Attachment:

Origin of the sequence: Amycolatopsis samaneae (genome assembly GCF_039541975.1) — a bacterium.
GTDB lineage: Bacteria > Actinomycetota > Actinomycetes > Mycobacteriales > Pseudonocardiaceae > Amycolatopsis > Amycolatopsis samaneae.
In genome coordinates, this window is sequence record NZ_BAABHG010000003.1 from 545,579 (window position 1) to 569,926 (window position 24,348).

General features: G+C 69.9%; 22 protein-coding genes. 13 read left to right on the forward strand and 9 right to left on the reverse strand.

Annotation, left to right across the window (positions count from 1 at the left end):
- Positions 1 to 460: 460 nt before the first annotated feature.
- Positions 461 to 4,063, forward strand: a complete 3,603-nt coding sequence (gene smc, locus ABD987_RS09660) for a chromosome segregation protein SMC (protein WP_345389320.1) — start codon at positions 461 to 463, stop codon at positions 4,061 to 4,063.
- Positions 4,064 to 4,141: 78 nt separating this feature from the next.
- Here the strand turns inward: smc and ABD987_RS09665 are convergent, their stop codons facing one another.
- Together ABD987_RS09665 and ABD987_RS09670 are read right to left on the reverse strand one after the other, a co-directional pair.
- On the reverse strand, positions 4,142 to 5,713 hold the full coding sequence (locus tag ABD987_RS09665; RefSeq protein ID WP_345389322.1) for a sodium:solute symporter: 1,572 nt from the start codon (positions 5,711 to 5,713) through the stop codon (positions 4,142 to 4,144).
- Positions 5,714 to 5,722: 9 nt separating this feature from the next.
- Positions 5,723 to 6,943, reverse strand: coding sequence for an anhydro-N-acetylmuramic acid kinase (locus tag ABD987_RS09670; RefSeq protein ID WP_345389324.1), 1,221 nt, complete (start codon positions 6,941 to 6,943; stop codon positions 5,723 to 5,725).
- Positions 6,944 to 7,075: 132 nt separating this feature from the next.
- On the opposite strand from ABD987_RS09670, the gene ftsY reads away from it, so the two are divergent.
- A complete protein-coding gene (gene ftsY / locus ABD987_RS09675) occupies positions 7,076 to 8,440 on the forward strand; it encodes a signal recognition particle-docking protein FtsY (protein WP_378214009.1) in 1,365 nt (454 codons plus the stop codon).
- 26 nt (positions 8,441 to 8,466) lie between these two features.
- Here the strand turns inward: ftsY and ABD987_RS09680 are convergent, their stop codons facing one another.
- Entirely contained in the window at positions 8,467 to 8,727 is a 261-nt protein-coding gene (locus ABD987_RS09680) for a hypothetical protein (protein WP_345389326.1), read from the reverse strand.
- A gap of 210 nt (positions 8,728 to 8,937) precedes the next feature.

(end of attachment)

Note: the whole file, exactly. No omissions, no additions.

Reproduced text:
Origin of the sequence: Amycolatopsis samaneae (genome assembly GCF_039541975.1) — a bacterium.
GTDB lineage: Bacteria > Actinomycetota > Actinomycetes > Mycobacteriales > Pseudonocardiaceae > Amycolatopsis > Amycolatopsis samaneae.
In genome coordinates, this window is sequence record NZ_BAABHG010000003.1 from 545,579 (window position 1) to 569,926 (window position 24,348).

General features: G+C 69.9%; 22 protein-coding genes. 13 read left to right on the forward strand and 9 right to left on the reverse strand.

Annotation, left to right across the window (positions count from 1 at the left end):
- Positions 1 to 460: 460 nt before the first annotated feature.
- Positions 461 to 4,063, forward strand: a complete 3,603-nt coding sequence (gene smc, locus ABD987_RS09660) for a chromosome segregation protein SMC (protein WP_345389320.1) — start codon at positions 461 to 463, stop codon at positions 4,061 to 4,063.
- Positions 4,064 to 4,141: 78 nt separating this feature from the next.
- Here the strand turns inward: smc and ABD987_RS09665 are convergent, their stop codons facing one another.
- Together ABD987_RS09665 and ABD987_RS09670 are read right to left on the reverse strand one after the other, a co-directional pair.
- On the reverse strand, positions 4,142 to 5,713 hold the full coding sequence (locus tag ABD987_RS09665; RefSeq protein ID WP_345389322.1) for a sodium:solute symporter: 1,572 nt from the start codon (positions 5,711 to 5,713) through the stop codon (positions 4,142 to 4,144).
- Positions 5,714 to 5,722: 9 nt separating this feature from the next.
- Positions 5,723 to 6,943, reverse strand: coding sequence for an anhydro-N-acetylmuramic acid kinase (locus tag ABD987_RS09670; RefSeq protein ID WP_345389324.1), 1,221 nt, complete (start codon positions 6,941 to 6,943; stop codon positions 5,723 to 5,725).
- Positions 6,944 to 7,075: 132 nt separating this feature from the next.
- On the opposite strand from ABD987_RS09670, the gene ftsY reads away from it, so the two are divergent.
- A complete protein-coding gene (gene ftsY / locus ABD987_RS09675) occupies positions 7,076 to 8,440 on the forward strand; it encodes a signal recognition particle-docking protein FtsY (protein WP_378214009.1) in 1,365 nt (454 codons plus the stop codon).
- 26 nt (positions 8,441 to 8,466) lie between these two features.
- Here the strand turns inward: ftsY and ABD987_RS09680 are convergent, their stop codons facing one another.
- Entirely contained in the window at positions 8,467 to 8,727 is a 261-nt protein-coding gene (locus ABD987_RS09680) for a hypothetical protein (protein WP_345389326.1), read from the reverse strand.
- A gap of 210 nt (positions 8,728 to 8,937) precedes the next feature.